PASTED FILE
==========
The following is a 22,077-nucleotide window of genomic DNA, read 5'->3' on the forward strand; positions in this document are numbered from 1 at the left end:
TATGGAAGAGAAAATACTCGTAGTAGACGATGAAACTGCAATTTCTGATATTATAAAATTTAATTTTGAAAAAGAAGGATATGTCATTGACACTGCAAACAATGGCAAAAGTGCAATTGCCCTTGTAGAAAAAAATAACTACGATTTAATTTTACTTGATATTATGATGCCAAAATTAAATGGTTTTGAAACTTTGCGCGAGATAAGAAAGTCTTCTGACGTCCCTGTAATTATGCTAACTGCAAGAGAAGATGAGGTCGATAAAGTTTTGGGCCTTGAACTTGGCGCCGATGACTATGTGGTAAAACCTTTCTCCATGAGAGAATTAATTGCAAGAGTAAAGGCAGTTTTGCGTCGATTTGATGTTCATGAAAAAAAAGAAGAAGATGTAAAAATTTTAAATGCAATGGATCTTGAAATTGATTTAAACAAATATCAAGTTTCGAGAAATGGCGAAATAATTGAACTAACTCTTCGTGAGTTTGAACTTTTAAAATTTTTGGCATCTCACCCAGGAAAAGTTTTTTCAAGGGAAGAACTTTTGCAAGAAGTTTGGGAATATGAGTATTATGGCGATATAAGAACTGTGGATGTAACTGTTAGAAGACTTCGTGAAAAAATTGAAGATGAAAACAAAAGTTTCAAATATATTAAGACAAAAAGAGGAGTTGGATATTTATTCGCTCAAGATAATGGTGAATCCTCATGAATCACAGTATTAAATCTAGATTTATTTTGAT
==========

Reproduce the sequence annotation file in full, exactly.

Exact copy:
The following is a 22,077-nucleotide window of genomic DNA, read 5'->3' on the forward strand; positions in this document are numbered from 1 at the left end:
TATGGAAGAGAAAATACTCGTAGTAGACGATGAAACTGCAATTTCTGATATTATAAAATTTAATTTTGAAAAAGAAGGATATGTCATTGACACTGCAAACAATGGCAAAAGTGCAATTGCCCTTGTAGAAAAAAATAACTACGATTTAATTTTACTTGATATTATGATGCCAAAATTAAATGGTTTTGAAACTTTGCGCGAGATAAGAAAGTCTTCTGACGTCCCTGTAATTATGCTAACTGCAAGAGAAGATGAGGTCGATAAAGTTTTGGGCCTTGAACTTGGCGCCGATGACTATGTGGTAAAACCTTTCTCCATGAGAGAATTAATTGCAAGAGTAAAGGCAGTTTTGCGTCGATTTGATGTTCATGAAAAAAAAGAAGAAGATGTAAAAATTTTAAATGCAATGGATCTTGAAATTGATTTAAACAAATATCAAGTTTCGAGAAATGGCGAAATAATTGAACTAACTCTTCGTGAGTTTGAACTTTTAAAATTTTTGGCATCTCACCCAGGAAAAGTTTTTTCAAGGGAAGAACTTTTGCAAGAAGTTTGGGAATATGAGTATTATGGCGATATAAGAACTGTGGATGTAACTGTTAGAAGACTTCGTGAAAAAATTGAAGATGAAAACAAAAGTTTCAAATATATTAAGACAAAAAGAGGAGTTGGATATTTATTCGCTCAAGATAATGGTGAATCCTCATGAATCACAGTATTAAATCTAGATTTATTTTGAT